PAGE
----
Pearl Jam Twenty
Cameron Crowe, US, 2011, 109'
"Son, she said, have I got a little story for you…": a celebration of two decades of the Seattle-based band that helped define the 90s.
There is no better director than former music journalist Cameron Crowe ("Almost Famous") to outline the definitive portrait of Pearl Jam. After all, he already placed band members Eddie Vedder, Stone Gossard and Jeff Ament in the spotlight with their tribute to grunge in the film "Singles" from 1992. Crowe charts the evolution of the band from Seattle, spanning two decades, in a vivid manner, based on more than 1,200 hours of rare and never-before-seen footage, recent interviews and live recordings.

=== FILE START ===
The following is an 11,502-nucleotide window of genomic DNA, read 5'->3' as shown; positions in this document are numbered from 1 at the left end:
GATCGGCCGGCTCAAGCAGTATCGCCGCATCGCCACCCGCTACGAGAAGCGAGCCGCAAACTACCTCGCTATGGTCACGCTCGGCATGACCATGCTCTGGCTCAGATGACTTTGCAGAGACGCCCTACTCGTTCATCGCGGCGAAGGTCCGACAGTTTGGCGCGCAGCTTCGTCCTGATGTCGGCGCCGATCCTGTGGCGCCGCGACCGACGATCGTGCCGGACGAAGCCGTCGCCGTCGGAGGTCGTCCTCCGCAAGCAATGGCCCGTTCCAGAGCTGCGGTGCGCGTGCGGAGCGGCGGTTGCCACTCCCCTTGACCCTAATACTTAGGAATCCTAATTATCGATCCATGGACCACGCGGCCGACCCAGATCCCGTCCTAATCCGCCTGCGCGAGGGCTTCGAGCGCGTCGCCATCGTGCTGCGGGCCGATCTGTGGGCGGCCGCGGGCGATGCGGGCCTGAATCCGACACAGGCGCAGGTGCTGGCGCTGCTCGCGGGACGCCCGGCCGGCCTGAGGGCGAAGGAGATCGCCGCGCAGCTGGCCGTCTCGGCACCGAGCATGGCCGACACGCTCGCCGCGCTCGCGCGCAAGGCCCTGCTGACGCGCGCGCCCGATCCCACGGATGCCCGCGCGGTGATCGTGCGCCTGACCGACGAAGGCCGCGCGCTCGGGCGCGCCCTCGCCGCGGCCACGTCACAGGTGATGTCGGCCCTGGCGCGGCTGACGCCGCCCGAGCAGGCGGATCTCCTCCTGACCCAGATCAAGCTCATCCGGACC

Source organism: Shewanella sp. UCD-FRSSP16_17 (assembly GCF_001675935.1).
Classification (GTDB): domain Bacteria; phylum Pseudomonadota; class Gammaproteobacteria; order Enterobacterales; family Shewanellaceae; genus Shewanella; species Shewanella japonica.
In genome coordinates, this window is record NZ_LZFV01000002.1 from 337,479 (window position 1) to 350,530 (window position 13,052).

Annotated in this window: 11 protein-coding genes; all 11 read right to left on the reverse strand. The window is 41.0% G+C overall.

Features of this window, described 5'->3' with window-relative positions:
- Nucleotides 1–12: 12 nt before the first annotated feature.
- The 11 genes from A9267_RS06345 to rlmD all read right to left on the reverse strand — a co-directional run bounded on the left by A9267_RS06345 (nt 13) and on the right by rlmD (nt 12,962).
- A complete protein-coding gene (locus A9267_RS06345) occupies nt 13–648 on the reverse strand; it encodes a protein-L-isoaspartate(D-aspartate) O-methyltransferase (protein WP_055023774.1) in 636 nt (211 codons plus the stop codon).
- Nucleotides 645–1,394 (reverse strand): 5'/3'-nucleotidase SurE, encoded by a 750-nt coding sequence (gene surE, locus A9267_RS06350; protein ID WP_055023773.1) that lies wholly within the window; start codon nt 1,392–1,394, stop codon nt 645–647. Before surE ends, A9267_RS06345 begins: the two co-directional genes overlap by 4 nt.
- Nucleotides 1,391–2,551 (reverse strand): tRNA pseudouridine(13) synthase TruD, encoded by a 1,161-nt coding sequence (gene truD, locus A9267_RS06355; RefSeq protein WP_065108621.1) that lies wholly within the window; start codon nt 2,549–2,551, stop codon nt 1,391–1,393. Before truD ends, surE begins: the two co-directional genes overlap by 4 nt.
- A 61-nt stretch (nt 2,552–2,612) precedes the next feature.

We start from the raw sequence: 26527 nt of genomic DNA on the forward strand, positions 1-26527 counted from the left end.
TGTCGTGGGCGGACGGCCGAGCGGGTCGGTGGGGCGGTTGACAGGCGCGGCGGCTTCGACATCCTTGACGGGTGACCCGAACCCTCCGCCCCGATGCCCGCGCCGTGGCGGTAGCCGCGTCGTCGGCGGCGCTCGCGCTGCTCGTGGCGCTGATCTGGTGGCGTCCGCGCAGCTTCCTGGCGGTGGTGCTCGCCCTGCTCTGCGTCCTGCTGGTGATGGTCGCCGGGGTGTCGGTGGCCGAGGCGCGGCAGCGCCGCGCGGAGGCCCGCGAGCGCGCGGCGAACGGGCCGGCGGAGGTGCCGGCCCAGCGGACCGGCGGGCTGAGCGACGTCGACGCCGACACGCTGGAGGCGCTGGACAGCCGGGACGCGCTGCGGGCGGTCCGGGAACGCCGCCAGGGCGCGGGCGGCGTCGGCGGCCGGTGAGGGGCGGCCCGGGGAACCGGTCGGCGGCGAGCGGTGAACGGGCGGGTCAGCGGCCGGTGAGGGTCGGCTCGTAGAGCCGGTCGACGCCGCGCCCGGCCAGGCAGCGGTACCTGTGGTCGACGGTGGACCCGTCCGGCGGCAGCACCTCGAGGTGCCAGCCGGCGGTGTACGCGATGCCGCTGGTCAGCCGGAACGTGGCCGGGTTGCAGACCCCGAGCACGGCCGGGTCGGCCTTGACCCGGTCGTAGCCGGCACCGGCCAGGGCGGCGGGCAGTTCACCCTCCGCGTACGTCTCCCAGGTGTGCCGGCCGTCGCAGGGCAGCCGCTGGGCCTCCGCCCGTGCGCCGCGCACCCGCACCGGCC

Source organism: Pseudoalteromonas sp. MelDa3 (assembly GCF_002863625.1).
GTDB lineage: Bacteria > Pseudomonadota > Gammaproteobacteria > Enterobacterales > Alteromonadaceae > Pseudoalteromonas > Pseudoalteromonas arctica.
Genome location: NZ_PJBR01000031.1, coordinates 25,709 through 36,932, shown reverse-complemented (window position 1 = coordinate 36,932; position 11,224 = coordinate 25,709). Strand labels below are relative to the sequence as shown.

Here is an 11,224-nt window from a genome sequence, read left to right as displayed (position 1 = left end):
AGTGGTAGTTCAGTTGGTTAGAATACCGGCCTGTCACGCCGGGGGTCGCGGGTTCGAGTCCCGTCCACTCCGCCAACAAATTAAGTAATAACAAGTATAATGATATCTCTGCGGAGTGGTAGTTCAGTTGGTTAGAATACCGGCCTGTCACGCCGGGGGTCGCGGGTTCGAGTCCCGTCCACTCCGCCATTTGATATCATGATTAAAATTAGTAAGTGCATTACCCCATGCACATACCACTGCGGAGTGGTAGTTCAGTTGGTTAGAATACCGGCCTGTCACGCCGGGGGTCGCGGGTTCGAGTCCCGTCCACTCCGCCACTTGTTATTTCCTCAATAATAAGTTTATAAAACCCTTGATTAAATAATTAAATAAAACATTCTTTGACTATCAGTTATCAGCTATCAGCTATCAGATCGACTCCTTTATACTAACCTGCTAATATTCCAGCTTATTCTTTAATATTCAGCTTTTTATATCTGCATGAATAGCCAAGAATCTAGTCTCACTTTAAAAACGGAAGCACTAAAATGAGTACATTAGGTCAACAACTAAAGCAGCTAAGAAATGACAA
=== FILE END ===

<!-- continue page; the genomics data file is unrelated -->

This documentary charts their early days as Mother Love Bone and the tragic death of their lead singer Andy Wood, the breakthrough with the Ten album and their rivalry with Nirvana, right through to their ongoing battle with the music industry and the trial involving Ticketmaster. It is the band’s willingness to face their past in complete honesty that renders this film an absolute must to watch. That and Pearl Jam's incredible live reputation, documented in a series of majestic concert recordings.
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